11. After doing more swords with different fuller demands I modified the device a bit. Now with the help of brass spacers, I can offset the chisel sideways, which is helpful for multiple fullers. The chisel made out of old files cut a lot better than industrial lathe bits. The ideal chisel blade angle is about 70°, a lot more than lathe bits. So the scraper can be held horizontally, which is easier to maintain.
  12. Forgot to post the finished machine: Our "holy roman belt grinder". After extensive use, I can say the time and money spent on the cyclone paid off! The airstream pulls away all dust, I don't need to wear a mask or clean up afterwards. It even cools the blades while grinding!!
  13. After a long absence from the forum, I now have time to post a little bit... The next project up is a classic italian "Spada a due mani" from Roberto Gotti's collection in Brescia. Actually I'll make two of them, which gives a fair sparring situation. This is how it should look like when finished: The blanks are cut out already and rough grinding of the distal taper and bevel is complete: I just found out it is a bad idea to finish the transition from the rectangular section to the hexagonal section before having done the side fullers... So the fullers come first :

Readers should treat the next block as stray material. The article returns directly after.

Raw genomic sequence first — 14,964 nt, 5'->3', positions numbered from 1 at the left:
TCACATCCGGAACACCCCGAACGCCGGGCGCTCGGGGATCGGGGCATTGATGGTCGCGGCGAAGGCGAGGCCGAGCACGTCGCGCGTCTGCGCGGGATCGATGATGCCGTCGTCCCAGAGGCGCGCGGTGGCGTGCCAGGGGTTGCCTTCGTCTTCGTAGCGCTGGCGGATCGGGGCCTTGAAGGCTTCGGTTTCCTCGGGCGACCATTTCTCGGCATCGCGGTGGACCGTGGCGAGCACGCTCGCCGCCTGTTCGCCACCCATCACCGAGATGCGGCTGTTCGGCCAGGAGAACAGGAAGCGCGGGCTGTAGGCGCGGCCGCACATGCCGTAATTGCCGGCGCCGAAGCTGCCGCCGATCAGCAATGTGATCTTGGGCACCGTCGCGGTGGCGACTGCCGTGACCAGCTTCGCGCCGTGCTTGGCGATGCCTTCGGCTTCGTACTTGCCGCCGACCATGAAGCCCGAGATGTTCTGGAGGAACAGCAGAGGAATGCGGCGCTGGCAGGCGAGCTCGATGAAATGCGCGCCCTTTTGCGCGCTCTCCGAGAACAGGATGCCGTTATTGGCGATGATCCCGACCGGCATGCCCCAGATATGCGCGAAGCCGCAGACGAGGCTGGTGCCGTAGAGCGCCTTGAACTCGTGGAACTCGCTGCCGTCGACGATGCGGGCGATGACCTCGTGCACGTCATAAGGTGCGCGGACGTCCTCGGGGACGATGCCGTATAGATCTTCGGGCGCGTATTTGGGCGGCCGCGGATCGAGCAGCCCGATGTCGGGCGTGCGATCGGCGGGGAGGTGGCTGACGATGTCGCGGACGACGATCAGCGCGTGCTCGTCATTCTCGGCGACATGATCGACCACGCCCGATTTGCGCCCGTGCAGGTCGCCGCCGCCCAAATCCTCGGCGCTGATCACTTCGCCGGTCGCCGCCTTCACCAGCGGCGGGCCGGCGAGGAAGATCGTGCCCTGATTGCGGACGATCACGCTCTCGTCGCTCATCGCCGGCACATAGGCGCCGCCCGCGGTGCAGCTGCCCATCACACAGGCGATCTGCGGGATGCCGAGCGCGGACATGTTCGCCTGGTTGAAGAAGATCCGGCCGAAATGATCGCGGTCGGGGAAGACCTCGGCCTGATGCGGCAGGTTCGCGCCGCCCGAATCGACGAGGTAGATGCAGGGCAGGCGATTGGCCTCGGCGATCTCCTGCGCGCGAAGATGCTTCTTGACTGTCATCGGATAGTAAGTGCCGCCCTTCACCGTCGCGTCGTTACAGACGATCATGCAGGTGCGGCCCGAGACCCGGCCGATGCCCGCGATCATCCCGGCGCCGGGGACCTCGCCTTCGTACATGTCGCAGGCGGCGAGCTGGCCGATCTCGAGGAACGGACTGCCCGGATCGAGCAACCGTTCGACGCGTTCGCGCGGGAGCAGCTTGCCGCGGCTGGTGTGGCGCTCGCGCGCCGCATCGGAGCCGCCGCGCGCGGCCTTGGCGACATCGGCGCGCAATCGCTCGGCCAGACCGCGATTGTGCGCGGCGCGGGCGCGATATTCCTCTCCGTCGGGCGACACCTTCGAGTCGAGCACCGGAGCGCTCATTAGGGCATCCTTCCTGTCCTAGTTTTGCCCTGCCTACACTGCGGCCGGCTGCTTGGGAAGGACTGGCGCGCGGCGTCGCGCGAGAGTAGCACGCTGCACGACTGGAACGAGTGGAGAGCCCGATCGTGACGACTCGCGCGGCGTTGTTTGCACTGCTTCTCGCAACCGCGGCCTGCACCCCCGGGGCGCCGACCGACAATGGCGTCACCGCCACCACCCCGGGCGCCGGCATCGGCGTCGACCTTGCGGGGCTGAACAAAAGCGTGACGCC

14. Brian, the post is indeed for hand protection. There can be one post (in this case for a leftie) or two posts, or none as the commonest option.
  15. I haven't had much time online in the past weeks, but here is a short update on the latest sword project. It is a sidesword typical for Achille Marozzo and his contemporaries (1536). Intended for civilian fencing, it is light (around 900g) and very agile. The pommel is hollow to achieve this low weight. It was also the first time that I heat treated the hilt, (clamped between two angle irons to prevent warping). Here are some pictures, excuse the rough look - it has already seen some sparring action.